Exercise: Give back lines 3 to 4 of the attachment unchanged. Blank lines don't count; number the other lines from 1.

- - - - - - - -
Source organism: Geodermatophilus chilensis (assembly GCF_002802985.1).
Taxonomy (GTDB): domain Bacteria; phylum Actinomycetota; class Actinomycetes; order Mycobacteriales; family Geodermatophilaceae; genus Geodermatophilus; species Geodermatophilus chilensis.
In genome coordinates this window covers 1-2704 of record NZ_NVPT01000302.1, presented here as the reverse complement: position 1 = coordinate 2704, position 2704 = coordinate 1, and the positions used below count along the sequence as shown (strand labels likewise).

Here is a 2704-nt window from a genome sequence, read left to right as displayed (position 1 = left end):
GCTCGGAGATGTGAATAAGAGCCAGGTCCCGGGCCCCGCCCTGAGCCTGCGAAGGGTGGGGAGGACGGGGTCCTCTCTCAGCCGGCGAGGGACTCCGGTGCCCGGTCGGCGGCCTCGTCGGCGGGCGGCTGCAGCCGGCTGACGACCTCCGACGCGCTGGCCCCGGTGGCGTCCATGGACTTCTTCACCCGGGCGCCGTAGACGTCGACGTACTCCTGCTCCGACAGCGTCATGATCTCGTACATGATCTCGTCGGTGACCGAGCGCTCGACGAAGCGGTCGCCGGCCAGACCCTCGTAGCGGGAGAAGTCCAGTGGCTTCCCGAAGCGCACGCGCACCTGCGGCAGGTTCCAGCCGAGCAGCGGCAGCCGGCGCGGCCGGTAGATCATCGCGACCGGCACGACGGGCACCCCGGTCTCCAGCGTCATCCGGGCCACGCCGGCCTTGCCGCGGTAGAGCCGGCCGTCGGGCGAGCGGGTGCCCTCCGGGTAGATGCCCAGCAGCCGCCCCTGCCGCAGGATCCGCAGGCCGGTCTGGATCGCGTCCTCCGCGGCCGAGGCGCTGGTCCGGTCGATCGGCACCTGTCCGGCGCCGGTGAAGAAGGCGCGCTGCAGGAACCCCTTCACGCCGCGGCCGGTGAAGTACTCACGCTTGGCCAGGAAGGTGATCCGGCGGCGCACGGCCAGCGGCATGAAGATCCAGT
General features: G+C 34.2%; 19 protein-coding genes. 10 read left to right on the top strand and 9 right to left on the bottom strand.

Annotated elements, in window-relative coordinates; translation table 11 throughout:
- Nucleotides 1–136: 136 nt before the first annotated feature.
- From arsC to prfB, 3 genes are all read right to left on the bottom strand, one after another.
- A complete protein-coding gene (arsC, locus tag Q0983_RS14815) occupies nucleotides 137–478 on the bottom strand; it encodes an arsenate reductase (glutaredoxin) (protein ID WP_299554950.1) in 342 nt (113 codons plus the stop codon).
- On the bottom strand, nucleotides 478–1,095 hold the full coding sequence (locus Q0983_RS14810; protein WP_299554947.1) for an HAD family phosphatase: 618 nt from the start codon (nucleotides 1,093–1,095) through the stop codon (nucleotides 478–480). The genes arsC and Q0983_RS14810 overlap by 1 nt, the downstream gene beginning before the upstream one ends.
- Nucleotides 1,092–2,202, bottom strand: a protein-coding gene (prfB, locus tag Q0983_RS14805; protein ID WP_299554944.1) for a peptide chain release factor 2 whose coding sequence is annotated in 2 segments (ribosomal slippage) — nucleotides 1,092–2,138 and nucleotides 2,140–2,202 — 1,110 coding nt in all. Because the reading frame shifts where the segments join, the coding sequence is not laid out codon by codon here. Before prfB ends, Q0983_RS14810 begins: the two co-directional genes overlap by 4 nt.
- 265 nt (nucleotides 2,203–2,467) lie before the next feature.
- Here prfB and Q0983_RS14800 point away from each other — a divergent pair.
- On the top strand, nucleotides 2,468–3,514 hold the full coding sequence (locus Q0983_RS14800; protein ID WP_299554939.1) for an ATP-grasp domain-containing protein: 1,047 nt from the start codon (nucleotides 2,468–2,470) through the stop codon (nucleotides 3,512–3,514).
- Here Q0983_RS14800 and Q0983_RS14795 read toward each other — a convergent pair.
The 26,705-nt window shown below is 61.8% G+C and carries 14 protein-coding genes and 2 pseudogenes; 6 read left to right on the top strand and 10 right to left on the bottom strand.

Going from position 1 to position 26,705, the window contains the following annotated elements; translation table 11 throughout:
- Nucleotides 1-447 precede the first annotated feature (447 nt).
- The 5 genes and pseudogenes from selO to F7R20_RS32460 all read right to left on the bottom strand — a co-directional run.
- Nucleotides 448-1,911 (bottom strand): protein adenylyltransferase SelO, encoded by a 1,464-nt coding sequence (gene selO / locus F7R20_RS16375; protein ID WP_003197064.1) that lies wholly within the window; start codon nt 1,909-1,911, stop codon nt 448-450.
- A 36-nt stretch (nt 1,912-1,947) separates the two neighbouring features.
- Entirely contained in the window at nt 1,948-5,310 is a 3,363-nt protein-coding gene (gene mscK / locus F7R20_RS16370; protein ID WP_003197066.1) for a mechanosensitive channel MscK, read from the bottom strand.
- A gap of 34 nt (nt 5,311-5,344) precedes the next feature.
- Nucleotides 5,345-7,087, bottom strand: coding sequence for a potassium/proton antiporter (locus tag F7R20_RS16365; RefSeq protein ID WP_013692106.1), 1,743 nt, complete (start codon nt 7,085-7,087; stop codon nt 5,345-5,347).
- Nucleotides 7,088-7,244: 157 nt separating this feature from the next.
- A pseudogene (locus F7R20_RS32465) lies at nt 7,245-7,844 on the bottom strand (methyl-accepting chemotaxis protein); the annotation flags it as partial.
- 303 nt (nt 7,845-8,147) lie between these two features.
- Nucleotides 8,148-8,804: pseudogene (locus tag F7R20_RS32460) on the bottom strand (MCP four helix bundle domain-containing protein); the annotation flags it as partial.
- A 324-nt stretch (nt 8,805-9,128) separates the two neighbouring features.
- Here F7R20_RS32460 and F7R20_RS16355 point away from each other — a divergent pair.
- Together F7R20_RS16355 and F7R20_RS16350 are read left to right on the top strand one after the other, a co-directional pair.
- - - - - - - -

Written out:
In genome coordinates this window covers 1-2704 of record NZ_NVPT01000302.1, presented here as the reverse complement: position 1 = coordinate 2704, position 2704 = coordinate 1, and the positions used below count along the sequence as shown (strand labels likewise).

Here is a 2704-nt window from a genome sequence, read left to right as displayed (position 1 = left end):